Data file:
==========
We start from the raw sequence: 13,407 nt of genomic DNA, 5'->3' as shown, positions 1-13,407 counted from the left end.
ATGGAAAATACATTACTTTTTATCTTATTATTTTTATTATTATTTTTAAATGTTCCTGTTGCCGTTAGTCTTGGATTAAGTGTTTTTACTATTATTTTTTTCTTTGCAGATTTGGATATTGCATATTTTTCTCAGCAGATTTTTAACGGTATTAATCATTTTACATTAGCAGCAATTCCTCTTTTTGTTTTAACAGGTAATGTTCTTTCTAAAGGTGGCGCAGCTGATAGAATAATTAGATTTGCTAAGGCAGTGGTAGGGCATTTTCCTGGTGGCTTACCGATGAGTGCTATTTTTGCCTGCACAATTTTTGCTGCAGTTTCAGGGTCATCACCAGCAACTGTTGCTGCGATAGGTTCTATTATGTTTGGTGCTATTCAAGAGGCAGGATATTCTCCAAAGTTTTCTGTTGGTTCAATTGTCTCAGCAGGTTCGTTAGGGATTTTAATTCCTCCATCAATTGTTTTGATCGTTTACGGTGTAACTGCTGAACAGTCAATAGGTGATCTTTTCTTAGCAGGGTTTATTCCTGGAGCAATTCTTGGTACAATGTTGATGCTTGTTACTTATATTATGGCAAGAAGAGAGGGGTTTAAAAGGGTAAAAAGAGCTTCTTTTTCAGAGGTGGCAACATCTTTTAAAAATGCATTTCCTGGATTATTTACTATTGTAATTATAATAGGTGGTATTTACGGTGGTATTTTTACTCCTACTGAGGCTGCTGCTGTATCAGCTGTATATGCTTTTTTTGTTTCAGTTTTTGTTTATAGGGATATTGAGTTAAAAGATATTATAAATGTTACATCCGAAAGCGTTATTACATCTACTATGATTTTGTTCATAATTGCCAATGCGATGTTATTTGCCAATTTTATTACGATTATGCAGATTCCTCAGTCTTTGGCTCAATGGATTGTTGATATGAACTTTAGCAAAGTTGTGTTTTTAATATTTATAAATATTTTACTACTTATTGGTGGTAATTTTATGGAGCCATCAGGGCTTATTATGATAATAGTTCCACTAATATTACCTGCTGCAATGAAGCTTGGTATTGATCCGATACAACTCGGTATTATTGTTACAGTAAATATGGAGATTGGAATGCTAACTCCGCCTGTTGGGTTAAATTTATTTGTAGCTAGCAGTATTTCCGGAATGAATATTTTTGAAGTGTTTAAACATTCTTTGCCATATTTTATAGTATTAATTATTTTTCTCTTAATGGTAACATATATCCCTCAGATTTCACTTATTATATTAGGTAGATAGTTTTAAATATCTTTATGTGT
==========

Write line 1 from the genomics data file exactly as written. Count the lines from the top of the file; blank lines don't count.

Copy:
We start from the raw sequence: 13,407 nt of genomic DNA, 5'->3' as shown, positions 1-13,407 counted from the left end.